Stopping a ‘Never Event’ – Please read and think about it. Could happen to you.

A recent happening at a Hospital in the US.

A surgical department called for a patient to be transported…..and a patient was transported to the department.

The wrong patient.

So, the nurse gave the correct patient name to the secretary, who gave the wrong name to the nurse.  That nurse gave the name of her patient (who was not having a procedure) to transport.  Transport brought the patient.

And thankfully, the nurse in the surgical area checked the ID band.  Because the patient said, “Well, I might need (this specific surgery that is done in this department)”. error

So we all know what a Never Event is, but I am going to post information anyway. These are the ‘never’ surgical events, from the National Quality Forum:

1. SURGICAL OR INVASIVE PROCEDURE EVENTS

1A. Surgery or other invasive procedure performed on the wrong site (updated)
Applicable in: hospitals, outpatient/office-based surgery centers, ambulatory practice settings/office-based practices, long-term care/skilled nursing facilities

1B. Surgery or other invasive procedure performed on the wrong patient (updated)
Applicable in: hospitals, outpatient/office-based surgery centers, ambulatory practice settings/office-based practices, long-term care/skilled nursing facilities

1C. Wrong surgical or other invasive procedure performed on a patient (updated)
Applicable in: hospitals, outpatient/office-based surgery centers, ambulatory practice settings/office-based practices, long-term care/skilled nursing facilities

1D. Unintended retention of a foreign object in a patient after surgery or other invasive procedure (updated)
Applicable in: hospitals, outpatient/office-based surgery centers, ambulatory practice settings/office-based practices, long-term care/skilled nursing facilities

1E. Intraoperative or immediately postoperative/postprocedure death in an ASA Class 1 patient (updated)
Applicable in: hospitals, outpatient/office-based surgery centers, ambulatory practice settings/office-based practices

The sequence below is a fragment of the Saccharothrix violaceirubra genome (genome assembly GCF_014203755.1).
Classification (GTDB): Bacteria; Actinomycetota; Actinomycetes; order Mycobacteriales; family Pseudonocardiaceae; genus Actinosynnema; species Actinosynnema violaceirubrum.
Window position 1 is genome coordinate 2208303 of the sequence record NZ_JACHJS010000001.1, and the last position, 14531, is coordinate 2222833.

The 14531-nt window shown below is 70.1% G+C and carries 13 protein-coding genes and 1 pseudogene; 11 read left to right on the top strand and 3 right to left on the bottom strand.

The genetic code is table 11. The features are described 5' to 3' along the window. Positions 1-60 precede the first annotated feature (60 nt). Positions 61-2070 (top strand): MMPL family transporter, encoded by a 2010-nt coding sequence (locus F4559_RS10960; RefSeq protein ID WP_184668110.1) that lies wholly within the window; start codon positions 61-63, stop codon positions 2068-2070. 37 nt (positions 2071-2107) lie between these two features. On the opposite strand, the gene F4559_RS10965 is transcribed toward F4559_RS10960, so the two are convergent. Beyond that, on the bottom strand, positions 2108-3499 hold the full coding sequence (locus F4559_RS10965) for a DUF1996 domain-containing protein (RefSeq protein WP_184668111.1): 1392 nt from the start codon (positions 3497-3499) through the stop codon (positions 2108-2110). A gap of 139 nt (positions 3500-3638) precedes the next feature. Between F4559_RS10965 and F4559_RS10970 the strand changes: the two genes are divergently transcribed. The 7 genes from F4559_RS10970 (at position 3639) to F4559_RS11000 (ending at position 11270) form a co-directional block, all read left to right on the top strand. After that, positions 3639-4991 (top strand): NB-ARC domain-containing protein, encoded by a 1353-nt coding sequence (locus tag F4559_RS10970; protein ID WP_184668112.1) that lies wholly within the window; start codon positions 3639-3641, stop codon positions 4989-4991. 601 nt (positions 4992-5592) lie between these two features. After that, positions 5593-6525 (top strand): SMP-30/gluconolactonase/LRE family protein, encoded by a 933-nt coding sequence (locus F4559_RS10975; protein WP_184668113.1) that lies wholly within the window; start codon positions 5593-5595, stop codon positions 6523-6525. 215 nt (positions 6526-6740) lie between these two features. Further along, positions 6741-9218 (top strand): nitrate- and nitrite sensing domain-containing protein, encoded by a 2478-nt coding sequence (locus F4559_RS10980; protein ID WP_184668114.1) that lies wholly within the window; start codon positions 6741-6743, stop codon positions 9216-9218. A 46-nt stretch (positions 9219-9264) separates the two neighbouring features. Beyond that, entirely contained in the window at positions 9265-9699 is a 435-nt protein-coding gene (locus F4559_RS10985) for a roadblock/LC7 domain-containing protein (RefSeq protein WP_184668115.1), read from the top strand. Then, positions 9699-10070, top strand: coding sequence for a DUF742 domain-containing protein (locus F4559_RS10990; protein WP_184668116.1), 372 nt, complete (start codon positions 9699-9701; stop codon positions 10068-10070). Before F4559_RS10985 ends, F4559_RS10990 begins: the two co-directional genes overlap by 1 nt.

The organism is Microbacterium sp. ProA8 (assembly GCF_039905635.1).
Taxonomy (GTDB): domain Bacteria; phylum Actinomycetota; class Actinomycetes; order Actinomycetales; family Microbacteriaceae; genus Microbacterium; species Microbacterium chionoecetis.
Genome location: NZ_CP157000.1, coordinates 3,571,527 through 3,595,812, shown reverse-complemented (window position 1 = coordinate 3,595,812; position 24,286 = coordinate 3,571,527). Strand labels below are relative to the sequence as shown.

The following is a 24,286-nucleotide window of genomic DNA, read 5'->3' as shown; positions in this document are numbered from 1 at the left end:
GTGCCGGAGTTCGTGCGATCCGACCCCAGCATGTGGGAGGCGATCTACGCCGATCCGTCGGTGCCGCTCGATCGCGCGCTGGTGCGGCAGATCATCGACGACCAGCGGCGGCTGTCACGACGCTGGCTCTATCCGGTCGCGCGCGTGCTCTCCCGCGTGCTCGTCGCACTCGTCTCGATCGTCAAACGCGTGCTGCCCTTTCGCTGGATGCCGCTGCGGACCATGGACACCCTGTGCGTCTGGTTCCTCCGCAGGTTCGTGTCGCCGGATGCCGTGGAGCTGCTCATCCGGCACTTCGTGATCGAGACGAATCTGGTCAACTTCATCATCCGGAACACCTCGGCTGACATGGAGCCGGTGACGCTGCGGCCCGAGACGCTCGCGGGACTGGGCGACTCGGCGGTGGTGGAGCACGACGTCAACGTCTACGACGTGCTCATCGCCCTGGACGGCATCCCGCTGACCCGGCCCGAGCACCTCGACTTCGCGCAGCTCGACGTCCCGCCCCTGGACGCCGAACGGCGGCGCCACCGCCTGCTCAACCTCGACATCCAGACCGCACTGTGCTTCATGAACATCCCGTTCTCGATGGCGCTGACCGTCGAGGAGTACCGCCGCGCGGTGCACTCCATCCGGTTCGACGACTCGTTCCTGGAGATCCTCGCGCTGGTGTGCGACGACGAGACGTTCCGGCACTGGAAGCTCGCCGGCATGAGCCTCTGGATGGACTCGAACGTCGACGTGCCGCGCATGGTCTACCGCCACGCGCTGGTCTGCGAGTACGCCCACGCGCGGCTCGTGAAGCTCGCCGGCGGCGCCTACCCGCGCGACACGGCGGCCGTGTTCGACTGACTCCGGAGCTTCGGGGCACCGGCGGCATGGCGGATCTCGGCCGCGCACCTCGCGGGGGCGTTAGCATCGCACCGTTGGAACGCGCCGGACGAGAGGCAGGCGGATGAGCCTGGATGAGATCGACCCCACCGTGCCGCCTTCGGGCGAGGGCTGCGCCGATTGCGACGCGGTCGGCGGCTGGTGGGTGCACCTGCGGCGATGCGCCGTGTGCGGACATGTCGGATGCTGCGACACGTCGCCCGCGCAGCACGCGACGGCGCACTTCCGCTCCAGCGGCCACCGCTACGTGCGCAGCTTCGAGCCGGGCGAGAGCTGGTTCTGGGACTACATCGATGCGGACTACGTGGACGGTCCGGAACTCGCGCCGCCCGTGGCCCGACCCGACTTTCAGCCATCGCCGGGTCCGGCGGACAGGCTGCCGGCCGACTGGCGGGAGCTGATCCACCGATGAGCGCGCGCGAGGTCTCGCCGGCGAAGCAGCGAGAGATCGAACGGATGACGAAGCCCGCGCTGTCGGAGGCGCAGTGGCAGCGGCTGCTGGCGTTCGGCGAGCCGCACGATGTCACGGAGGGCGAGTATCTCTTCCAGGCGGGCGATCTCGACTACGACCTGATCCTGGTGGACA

The things we do to Prevent these events:

  1. The person who is actually performing the procedure must Mark the site.
  2. ID Must be checked by EVERYONE involved in a handoff of a patient.
  3. We include the procedure in the time-out, and the surgeon, and all people involved with the surgery have verified that the patient is having this procedure and consents to it.
  4. We Count sponges, sharps, etc at the beginning and ending of every case.
  5. We do it right, and pay attention.

Simple enough, right?

vitals_hazards.190.1What happens when you are busy?  Naturally, you do the same things, no matter what.

Unless…

  • The Secretary had four family members at the desk yelling at him, misheard the nurse on the phone, and gave the nurse on the floor a sound-alike name.
  • The nurse on the floor has seven patients on telemetry, and is juggling admissions, discharges, and procedures.  He has had no time to talk to any medical staff, and assumed the procedure was an add on, since the patient had a similar problem.
  • The transporter takes the patient, who has no idea what is going on. The patient trusts the hospital, and the nurse, and doesn’t ask any questions.
  • The nurse in the surgical area immediately verifies the ID band with the OR schedule.  It does not match.  She figures out what happened, and sends the patient back
  • The procedure is done on the correct patient, after the mistake is fixed.

This is why we do the things we do.  That patient could very well have had the wrong procedure done. The surgeon had only briefly met the patient, and we hope that he would have remembered that this was a different face, and checked the ID band himself. We hope the patient would have realized that no one talked to him about the invasive procedure he was about to have done.  We hope that the staff actually did the time out they charted.never

We are members of a profession that owns the trust of the public. We do these things with every patient, every single time because we know that never events are possible.  Perhaps our hospitals and other healthcare facilities can help us prevent never events by staffing us appropriately. Because nobody is perfect.

Love,

 

Janie

 

 

 

 

 

Share this post with friends!
Facebooktwitterpinterestmail
Want More? Click below to follow us!
Facebooktwitterinstagram

Author Janie Garner

More posts by Janie Garner

Leave a Reply